It is our priority at CSU-Global to support student learning, while accelerating your degree completion. Alternative credit options allow students to demonstrate competency through a combination of knowledge, prior experiences, and independent learning in order to decrease cost and time when earning a degree.
Undergraduate students must complete at least 30 residential credits to earn a degree - leaving room to transfer in 90 total credits. Within that 90 credits, the following are allowed for alternative credits:
- Competency Based Exams (CBE)
- Student can take many CBEs as they as long as they have room in their degree plan and fit in with the university transfer credit policies.
- No more than 50% of major courses and no more than 3 specialization courses can be completed as CBEs
- Prior Learning Assessment (PLA)
- Students may complete up to 30 credits through Prior Learning Assessments
- No more than 50% of major and no more than 3 specialization course requirements can be fulfilled using alternative or transfer credit.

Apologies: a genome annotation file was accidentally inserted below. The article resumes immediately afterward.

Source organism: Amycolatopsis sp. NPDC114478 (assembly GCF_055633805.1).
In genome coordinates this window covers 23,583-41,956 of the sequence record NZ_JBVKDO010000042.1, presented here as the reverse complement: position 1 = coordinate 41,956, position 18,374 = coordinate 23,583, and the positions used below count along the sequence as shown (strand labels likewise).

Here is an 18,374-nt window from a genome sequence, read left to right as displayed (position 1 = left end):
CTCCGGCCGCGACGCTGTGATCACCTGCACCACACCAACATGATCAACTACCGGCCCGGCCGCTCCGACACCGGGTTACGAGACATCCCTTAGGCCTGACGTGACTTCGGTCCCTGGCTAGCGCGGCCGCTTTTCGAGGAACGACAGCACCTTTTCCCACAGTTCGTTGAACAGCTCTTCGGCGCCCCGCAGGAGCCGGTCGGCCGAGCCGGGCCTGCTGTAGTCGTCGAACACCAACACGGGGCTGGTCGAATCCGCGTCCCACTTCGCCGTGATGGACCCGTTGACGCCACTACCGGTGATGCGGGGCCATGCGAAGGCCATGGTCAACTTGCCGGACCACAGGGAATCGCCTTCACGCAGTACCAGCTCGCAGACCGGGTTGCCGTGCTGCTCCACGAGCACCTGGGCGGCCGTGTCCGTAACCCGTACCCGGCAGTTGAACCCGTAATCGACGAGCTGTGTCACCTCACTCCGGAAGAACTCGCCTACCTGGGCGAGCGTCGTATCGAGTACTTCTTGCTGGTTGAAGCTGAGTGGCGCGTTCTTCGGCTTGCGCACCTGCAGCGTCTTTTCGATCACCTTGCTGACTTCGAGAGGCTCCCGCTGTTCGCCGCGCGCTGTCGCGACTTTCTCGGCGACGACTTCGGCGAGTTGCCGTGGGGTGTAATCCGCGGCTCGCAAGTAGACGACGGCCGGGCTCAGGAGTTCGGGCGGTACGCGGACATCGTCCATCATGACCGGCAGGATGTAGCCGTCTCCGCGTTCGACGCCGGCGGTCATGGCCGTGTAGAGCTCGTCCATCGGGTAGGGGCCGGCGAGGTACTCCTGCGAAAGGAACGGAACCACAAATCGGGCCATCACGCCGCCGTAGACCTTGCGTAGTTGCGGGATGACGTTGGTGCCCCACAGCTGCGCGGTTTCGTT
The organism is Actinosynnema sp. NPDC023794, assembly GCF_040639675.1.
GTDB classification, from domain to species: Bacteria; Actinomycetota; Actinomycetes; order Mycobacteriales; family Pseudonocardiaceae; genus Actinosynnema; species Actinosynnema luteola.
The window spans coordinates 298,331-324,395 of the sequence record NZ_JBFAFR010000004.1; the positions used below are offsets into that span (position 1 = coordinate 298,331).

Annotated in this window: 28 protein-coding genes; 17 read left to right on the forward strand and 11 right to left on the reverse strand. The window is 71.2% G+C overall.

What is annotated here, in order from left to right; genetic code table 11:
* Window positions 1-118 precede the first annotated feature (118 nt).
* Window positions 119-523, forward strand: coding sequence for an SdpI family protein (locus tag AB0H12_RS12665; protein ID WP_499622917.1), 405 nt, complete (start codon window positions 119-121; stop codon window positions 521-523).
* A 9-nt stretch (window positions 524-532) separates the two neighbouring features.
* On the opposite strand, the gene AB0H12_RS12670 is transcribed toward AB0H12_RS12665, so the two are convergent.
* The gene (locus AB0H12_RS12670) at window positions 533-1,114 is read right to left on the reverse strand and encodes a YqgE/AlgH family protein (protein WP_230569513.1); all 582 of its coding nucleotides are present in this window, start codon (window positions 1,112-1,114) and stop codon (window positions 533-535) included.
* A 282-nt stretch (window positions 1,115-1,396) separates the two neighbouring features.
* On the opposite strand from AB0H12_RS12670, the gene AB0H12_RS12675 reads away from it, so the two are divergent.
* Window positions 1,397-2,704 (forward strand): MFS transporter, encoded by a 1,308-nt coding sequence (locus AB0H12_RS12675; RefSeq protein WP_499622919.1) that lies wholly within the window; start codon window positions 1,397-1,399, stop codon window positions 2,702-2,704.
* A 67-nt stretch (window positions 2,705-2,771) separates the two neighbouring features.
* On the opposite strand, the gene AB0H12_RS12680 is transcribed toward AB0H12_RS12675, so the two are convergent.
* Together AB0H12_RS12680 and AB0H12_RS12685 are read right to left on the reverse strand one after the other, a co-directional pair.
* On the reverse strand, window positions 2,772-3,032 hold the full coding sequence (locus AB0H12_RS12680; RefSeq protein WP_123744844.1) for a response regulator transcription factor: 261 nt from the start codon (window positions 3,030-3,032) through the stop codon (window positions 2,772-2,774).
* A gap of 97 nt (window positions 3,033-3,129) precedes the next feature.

- Only 300-400 level courses are eligible to be completed via PLA. COM300 is not eligible to be completed as a PLA.
*Keep in mind upper division courses (300-400) level completed via CBE or PLA do count toward a student's required 30 upper division credits.
- Other sources of alternative credit
- Students transfer in a maximum of 60 credits from a variety of alternative, non-traditional sources such as CLEP, DSST, StraighterLine, Saylor Academy, etc.
A couple additional notes about Alternative Credit:
- Transferring these alternative credits to other Universities is at the discretion of the receiving institutions
- CBE exam credit is not approved for Colorado gtPathway guaranteed transfer
Please note: Credit will not be accepted for courses that duplicate or significantly overlap each other in content and learning outcomes. Courses which by name, content, or description are developmental, remedial, or preparatory in nature will not be accepted in transfer. This may include courses which have been evaluated by faculty content experts and are found to have learning outcomes that do not match expectations for college level learning